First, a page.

A decade ago, a fraudster helped kill the Ridpath Hotel. In 2008, the complicated schemes of developer Greg Jeffreys contributed to the Ridpath not only closing, but being divided up into so many pieces that it was almost impossible to put back together again. In 2014, Jeffreys was sentenced to eight years in federal prison on wire fraud, bank fraud and conspiracy charges.
But last week, a federal indictment suggested the latest tragic twist in the Ridpath saga: The man who resurrected the Ridpath — against all odds and repeated setbacks — was also an alleged fraudster.
Ron Wells has been a widely respected downtown developer. In April, he was telling the Inlander about his plans to follow up the Ridpath apartment complex with a 40-story residential skyscraper downtown. But last week, a federal indictment alleged that he had been a part of a complicated insurance-fraud scheme.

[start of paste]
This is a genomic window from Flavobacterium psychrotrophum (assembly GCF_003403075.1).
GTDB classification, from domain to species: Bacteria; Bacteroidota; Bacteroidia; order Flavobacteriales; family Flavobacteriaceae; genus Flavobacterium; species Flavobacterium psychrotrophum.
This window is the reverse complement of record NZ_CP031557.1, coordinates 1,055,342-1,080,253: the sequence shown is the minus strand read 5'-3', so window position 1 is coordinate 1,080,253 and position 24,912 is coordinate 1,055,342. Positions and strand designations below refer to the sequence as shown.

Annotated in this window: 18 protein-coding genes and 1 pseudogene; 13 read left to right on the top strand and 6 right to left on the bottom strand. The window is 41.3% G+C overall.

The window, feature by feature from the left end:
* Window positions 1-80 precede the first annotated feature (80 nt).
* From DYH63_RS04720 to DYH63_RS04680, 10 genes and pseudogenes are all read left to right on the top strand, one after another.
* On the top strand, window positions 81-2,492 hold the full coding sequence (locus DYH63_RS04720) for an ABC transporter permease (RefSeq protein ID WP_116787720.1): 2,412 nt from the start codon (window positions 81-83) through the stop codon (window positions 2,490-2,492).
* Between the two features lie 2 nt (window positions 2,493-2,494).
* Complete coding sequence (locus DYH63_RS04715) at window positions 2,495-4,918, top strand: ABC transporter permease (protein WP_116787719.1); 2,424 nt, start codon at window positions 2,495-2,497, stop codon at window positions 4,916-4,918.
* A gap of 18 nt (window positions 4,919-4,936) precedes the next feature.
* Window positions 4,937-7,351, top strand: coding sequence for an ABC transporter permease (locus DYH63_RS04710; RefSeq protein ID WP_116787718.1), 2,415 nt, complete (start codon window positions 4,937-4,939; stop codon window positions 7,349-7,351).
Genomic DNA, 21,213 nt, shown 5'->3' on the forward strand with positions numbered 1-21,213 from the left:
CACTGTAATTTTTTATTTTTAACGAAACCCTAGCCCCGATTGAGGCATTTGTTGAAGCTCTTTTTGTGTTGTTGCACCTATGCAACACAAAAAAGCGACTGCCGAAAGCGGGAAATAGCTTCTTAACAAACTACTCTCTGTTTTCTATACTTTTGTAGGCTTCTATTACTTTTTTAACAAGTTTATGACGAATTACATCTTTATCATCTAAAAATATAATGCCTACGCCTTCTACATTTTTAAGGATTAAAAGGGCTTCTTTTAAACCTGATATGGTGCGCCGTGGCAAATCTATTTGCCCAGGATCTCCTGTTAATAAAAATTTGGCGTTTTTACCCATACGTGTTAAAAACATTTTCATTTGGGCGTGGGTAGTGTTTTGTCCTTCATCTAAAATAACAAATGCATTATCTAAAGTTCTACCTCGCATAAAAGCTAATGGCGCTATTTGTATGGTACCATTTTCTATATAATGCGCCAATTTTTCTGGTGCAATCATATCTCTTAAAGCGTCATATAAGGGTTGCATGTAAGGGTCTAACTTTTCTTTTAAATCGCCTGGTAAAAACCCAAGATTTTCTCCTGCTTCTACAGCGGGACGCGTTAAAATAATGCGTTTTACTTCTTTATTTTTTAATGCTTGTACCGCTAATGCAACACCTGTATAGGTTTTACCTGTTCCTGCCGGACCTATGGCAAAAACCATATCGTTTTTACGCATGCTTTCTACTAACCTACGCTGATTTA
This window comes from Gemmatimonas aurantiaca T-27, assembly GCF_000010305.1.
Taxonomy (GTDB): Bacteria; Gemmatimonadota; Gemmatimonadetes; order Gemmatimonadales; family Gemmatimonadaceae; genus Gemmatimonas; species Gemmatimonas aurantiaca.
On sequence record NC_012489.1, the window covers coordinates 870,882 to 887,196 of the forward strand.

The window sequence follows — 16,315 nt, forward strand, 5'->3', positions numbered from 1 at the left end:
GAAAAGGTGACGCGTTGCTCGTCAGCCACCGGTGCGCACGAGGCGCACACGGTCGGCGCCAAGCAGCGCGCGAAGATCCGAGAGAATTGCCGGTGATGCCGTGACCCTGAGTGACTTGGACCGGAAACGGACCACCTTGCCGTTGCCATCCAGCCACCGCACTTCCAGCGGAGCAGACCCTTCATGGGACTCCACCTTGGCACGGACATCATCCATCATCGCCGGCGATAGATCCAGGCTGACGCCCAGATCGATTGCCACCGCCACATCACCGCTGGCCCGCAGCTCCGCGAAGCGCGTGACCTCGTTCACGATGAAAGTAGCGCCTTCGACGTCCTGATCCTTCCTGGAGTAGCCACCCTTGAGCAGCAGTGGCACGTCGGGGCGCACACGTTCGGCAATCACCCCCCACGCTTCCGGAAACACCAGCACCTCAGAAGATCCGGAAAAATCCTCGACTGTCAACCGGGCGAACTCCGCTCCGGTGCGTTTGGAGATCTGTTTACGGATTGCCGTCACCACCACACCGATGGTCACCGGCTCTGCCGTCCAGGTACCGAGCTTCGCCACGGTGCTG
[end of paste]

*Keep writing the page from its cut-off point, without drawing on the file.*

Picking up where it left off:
Among the 17 counts against Wells: investigators suggest that on Oct. 16, 2016, a truck registered to Ron Wells was intentionally driven into a truck driven by a man named Christopher Frangella, towing a boat registered to suspected insurance fraud ringleader William Mize. Along with Mize's wife, they all allegedly falsely claimed they suffered injuries in the accident, garnering nearly $340,000 in insurance settlement payouts from Safeco.
A press release from Kevin Curtis, Wells' attorney, complicated Wells' story even further: About two months ago, Wells had been put into a three-week medically induced coma after a surgery. Neither his attorney nor the federal government knew what had happened. As soon as Wells is able to, Curtis writes, he'll help the federal government with their investigation.
"It is Mr. Wells' sincere hope that the projects in which he is involved will not be jeopardized by his personal situation nor to detract from his numerous civic contributions over the years," Curtis writes.